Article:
But implementation has been glacial. Prayuth has failed since taking power to get average growth back to the 5-6% range, where it once was, and which is needed to propel Thailand into the ranks of high-income economies by 2036, as Prayuth himself demands.

As well as growing faster, Thailand needs to grow better. It needs policies that spread the benefit of today’s output more evenly and to spur innovation. This is why education matters so much.

Prayuth’s election plans will do none of that. New handouts will not move per capita income — $6,500 in nominal terms — any closer to the $10,000 mark associated with middle-income status. Bangkok could be stuck far below that threshold for years thanks to the policy paralysis of the last two decades.

Between 2010 and 2016, Thai productivity per worker fell behind Indonesia, the Philippines, Vietnam and other regional peers it once outperformed. U.S. President Donald Trump’s trade war with China will make it harder to recover lost ground.

In a report last month, Credit Suisse named Thailand the world’s most unequal nation. Its main contention: the richest 1% hoards 67% of the nation’s wealth. And yet, rather than level the playing field or police monopolistic behavior, the junta is handing out money to the other 99% to keep them quiet.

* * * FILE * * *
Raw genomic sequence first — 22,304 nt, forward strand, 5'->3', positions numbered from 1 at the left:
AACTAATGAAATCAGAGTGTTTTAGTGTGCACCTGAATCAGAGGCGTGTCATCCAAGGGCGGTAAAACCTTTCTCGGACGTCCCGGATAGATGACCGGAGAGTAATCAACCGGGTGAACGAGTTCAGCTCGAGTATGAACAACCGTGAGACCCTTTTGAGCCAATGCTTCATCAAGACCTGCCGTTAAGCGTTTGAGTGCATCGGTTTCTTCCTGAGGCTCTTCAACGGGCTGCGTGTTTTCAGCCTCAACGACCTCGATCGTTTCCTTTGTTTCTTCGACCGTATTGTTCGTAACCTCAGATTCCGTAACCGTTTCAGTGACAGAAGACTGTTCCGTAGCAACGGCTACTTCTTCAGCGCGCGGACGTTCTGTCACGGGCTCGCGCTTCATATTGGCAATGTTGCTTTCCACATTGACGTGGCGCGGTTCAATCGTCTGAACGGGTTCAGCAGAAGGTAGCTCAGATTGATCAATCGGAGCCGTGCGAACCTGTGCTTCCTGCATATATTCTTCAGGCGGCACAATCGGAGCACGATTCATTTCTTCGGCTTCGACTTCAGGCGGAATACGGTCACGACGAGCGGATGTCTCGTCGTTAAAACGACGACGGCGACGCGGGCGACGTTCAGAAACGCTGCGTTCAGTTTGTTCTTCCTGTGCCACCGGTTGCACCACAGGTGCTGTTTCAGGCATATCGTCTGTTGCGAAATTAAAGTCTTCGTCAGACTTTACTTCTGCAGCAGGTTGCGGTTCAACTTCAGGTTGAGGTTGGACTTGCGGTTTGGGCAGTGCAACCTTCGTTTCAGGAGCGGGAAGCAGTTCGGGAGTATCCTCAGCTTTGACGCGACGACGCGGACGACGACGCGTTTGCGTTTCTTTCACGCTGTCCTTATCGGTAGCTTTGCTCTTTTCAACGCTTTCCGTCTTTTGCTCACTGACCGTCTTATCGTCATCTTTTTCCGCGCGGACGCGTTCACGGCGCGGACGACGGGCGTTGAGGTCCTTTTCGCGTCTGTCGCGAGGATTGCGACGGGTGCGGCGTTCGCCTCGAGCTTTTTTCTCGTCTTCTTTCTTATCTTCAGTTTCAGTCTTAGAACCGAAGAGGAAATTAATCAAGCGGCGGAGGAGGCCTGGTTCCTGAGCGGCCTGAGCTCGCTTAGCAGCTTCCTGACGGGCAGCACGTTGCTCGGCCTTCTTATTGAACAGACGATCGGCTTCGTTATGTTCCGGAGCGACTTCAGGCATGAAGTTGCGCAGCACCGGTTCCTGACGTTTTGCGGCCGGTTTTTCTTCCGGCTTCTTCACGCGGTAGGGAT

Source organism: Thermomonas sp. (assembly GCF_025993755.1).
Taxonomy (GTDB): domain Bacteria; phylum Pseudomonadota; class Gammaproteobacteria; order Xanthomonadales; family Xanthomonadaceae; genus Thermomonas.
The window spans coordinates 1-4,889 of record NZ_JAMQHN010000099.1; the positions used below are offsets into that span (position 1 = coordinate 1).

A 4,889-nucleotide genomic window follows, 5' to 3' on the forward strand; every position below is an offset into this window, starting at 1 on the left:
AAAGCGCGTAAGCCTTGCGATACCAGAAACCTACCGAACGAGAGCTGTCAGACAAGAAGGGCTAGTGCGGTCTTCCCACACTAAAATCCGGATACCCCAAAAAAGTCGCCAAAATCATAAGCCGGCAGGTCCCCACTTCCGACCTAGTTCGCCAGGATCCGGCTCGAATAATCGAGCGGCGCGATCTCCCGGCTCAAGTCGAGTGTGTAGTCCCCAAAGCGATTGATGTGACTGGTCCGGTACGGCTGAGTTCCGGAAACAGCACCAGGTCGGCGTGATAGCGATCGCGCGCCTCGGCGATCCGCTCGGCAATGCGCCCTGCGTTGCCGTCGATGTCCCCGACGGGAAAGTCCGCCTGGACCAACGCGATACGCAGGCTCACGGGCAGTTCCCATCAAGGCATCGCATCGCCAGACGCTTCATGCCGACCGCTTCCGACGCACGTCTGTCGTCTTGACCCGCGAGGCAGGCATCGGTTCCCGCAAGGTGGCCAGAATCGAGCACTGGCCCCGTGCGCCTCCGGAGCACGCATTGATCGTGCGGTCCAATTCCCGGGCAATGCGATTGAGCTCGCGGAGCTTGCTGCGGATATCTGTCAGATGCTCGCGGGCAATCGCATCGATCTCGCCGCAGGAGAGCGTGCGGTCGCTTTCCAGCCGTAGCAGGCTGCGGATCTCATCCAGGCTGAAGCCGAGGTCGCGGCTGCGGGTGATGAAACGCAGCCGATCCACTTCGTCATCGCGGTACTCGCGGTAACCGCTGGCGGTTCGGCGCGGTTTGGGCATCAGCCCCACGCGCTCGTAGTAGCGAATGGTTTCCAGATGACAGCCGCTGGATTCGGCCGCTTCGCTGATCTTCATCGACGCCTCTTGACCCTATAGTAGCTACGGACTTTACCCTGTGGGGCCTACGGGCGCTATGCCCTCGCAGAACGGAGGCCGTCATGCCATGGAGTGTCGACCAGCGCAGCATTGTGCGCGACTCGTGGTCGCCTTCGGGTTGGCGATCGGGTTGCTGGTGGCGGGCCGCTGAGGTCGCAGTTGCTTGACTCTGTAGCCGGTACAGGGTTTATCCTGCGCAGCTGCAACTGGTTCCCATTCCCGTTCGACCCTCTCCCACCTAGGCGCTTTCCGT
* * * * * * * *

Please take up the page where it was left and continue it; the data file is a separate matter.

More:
Might the election help? Voters are looking at a three-way race pitting the pro-junta Palang Pracharat Party against the pro-Thaksin Pheu Thai Party and the urban establishment-friendly Democrat Party. Constitutionally, Prayuth’s government must hold a contest by May 9. But any delay beyond February might give the junta greater scope to divide, conquer and retain power. It will be tempting for Prayuth to play this game.

Yet it is now less about who holds the reins in Bangkok than what they do with them. As long as the short-termism of the past two decades dominates policymaking, the next few years for Thailand will be characterized by further loss of competitive ground rather than any kind of real recovery.

William Pesek is an award-winning Tokyo-based journalist and author of “Japanization: What the World Can Learn from Japan’s Lost Decades.” He was given the 2018 prize for excellence in opinion writing by the Society of Publishers in Asia, for his work for the Nikkei Asian Review.